The Channel Island of Jersey is extraordinarily rich in archaeological remains. Key sites include La Cotte de St Brelade (a cave filled with Neanderthal stone tools and the bones of mammoths and rhinos) and La Hougue Bie, a prehistoric grave mound topped by a medieval chapel. Jacquetta Hawkes explored this heritage in her first book: The Archaeology of the Channel Islands: Volume II The Bailiwick of Jersey.
Volume I, covering the archaeology of Guernsey, had been published by Methuen in 1928. Its author, Thomas Kendrick, worked at the British Museum, as did Jacquetta’s husband Christopher. Kendrick had done much of the research for a second volume, on Jersey, by 1934, but “an increase in other work, and a growing distaste for the stones and bones of prehistory” meant that he was glad to put the task into Jacquetta’s “capable hands”.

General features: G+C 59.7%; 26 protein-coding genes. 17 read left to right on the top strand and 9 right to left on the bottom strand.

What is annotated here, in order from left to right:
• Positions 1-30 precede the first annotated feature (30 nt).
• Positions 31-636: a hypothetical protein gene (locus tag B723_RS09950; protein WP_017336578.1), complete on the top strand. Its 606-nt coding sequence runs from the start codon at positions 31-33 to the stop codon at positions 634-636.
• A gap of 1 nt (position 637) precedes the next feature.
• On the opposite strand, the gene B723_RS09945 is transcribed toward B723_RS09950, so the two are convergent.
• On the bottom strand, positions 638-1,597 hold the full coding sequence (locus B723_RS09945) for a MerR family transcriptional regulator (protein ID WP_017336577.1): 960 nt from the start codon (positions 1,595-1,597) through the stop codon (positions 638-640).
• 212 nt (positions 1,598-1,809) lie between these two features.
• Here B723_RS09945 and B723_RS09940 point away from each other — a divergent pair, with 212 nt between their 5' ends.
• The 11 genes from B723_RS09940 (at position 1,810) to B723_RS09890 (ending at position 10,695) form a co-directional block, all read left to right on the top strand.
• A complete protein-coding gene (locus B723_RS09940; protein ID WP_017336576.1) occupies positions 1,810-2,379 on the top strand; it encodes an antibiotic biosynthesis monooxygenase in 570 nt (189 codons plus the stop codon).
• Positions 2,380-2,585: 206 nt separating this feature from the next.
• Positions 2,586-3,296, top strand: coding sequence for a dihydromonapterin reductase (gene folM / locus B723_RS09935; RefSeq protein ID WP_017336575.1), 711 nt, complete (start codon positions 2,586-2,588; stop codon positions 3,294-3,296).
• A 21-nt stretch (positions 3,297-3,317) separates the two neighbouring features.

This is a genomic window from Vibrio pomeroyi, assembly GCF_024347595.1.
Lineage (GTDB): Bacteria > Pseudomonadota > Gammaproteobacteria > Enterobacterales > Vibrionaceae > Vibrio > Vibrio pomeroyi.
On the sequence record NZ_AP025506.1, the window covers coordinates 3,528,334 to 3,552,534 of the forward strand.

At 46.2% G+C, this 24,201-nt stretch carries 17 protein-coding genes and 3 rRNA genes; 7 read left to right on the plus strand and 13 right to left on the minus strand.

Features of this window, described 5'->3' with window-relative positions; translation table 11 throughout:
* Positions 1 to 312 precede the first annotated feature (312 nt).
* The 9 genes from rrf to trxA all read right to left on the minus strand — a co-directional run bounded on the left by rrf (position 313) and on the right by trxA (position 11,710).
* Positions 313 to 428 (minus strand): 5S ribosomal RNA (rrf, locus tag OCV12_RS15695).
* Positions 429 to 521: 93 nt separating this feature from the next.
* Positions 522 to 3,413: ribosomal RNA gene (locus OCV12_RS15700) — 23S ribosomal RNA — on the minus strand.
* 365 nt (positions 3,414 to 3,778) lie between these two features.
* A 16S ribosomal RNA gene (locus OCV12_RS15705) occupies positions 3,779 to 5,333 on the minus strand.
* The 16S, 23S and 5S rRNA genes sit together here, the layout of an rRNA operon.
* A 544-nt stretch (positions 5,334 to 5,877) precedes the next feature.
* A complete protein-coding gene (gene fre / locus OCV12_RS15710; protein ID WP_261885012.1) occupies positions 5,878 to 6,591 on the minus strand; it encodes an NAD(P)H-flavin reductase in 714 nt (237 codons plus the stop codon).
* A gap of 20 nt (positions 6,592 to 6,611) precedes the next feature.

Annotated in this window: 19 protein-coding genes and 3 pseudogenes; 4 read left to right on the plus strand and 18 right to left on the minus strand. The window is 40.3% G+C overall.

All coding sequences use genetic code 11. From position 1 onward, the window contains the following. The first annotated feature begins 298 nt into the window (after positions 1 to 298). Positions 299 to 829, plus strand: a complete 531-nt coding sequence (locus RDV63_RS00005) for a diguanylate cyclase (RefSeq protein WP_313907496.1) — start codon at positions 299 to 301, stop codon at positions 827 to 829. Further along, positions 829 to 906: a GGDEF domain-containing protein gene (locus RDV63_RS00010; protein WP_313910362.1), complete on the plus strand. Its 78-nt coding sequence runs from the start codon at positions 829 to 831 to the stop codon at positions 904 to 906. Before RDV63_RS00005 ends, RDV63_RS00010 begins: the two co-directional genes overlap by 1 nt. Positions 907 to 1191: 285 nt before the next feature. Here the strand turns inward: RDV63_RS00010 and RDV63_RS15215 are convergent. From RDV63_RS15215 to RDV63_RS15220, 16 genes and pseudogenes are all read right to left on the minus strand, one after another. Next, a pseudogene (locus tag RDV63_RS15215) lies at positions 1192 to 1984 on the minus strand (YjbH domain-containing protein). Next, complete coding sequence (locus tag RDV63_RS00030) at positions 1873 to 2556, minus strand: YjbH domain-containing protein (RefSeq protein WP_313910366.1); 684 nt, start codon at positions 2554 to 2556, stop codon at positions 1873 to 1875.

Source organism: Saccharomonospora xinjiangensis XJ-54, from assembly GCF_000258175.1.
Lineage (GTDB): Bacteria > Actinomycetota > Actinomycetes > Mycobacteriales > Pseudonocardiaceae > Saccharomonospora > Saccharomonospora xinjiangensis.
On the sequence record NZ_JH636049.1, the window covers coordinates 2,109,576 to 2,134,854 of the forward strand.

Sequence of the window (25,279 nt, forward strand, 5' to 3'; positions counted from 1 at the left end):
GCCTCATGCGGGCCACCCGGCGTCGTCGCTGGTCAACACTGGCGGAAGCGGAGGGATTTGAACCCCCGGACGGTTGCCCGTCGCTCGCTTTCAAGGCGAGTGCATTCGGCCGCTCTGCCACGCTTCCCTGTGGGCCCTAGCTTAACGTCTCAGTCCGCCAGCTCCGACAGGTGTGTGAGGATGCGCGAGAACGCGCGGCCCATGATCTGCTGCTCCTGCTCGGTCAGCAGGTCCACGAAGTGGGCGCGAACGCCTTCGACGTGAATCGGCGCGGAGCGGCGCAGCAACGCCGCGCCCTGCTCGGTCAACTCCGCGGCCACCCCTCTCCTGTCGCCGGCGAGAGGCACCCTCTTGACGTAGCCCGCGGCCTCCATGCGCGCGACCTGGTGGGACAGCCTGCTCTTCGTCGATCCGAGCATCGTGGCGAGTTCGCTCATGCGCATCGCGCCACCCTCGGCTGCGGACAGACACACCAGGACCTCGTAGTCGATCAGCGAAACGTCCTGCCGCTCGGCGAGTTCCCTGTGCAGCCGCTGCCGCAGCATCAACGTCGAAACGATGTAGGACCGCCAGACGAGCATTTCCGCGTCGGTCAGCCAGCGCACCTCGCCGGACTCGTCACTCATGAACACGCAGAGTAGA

Jacquetta had recently married Christopher; both were becoming known…
View original post 696 more words